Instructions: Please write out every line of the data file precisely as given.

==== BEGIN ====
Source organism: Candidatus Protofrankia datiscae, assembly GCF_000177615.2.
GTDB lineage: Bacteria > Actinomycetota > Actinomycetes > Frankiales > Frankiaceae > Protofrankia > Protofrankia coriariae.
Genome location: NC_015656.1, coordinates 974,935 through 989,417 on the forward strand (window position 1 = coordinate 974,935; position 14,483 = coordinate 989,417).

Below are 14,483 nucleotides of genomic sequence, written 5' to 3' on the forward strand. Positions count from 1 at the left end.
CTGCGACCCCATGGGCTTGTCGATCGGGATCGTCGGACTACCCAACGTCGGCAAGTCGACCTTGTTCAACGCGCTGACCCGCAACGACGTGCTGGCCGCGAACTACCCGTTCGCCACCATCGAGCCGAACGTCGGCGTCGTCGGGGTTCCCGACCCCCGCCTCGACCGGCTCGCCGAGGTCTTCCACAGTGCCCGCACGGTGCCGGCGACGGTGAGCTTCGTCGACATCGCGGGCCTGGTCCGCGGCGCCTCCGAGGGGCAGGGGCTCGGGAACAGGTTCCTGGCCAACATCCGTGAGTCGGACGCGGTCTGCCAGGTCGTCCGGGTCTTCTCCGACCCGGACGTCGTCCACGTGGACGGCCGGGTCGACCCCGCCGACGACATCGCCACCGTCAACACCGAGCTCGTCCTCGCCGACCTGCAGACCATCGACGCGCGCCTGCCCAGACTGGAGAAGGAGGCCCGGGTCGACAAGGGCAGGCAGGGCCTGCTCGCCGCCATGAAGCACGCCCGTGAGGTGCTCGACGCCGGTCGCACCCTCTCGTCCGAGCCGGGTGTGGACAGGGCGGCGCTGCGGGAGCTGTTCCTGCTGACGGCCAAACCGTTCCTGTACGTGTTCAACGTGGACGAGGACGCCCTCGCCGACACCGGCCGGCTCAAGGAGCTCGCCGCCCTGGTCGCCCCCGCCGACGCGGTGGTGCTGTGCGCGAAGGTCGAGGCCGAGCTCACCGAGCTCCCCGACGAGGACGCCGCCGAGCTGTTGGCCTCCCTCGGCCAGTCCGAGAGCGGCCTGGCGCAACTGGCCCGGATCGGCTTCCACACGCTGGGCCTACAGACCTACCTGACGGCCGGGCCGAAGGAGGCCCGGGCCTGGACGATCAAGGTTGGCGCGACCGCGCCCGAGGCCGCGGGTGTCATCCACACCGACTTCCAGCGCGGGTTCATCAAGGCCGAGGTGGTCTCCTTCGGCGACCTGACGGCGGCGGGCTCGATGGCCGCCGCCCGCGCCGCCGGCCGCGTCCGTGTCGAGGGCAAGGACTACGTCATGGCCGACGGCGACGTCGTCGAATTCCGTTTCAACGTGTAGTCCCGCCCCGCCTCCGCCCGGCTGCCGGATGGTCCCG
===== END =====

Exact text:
Source organism: Candidatus Protofrankia datiscae, assembly GCF_000177615.2.
GTDB lineage: Bacteria > Actinomycetota > Actinomycetes > Frankiales > Frankiaceae > Protofrankia > Protofrankia coriariae.
Genome location: NC_015656.1, coordinates 974,935 through 989,417 on the forward strand (window position 1 = coordinate 974,935; position 14,483 = coordinate 989,417).

Below are 14,483 nucleotides of genomic sequence, written 5' to 3' on the forward strand. Positions count from 1 at the left end.
CTGCGACCCCATGGGCTTGTCGATCGGGATCGTCGGACTACCCAACGTCGGCAAGTCGACCTTGTTCAACGCGCTGACCCGCAACGACGTGCTGGCCGCGAACTACCCGTTCGCCACCATCGAGCCGAACGTCGGCGTCGTCGGGGTTCCCGACCCCCGCCTCGACCGGCTCGCCGAGGTCTTCCACAGTGCCCGCACGGTGCCGGCGACGGTGAGCTTCGTCGACATCGCGGGCCTGGTCCGCGGCGCCTCCGAGGGGCAGGGGCTCGGGAACAGGTTCCTGGCCAACATCCGTGAGTCGGACGCGGTCTGCCAGGTCGTCCGGGTCTTCTCCGACCCGGACGTCGTCCACGTGGACGGCCGGGTCGACCCCGCCGACGACATCGCCACCGTCAACACCGAGCTCGTCCTCGCCGACCTGCAGACCATCGACGCGCGCCTGCCCAGACTGGAGAAGGAGGCCCGGGTCGACAAGGGCAGGCAGGGCCTGCTCGCCGCCATGAAGCACGCCCGTGAGGTGCTCGACGCCGGTCGCACCCTCTCGTCCGAGCCGGGTGTGGACAGGGCGGCGCTGCGGGAGCTGTTCCTGCTGACGGCCAAACCGTTCCTGTACGTGTTCAACGTGGACGAGGACGCCCTCGCCGACACCGGCCGGCTCAAGGAGCTCGCCGCCCTGGTCGCCCCCGCCGACGCGGTGGTGCTGTGCGCGAAGGTCGAGGCCGAGCTCACCGAGCTCCCCGACGAGGACGCCGCCGAGCTGTTGGCCTCCCTCGGCCAGTCCGAGAGCGGCCTGGCGCAACTGGCCCGGATCGGCTTCCACACGCTGGGCCTACAGACCTACCTGACGGCCGGGCCGAAGGAGGCCCGGGCCTGGACGATCAAGGTTGGCGCGACCGCGCCCGAGGCCGCGGGTGTCATCCACACCGACTTCCAGCGCGGGTTCATCAAGGCCGAGGTGGTCTCCTTCGGCGACCTGACGGCGGCGGGCTCGATGGCCGCCGCCCGCGCCGCCGGCCGCGTCCGTGTCGAGGGCAAGGACTACGTCATGGCCGACGGCGACGTCGTCGAATTCCGTTTCAACGTGTAGTCCCGCCCCGCCTCCGCCCGGCTGCCGGATGGTCCCG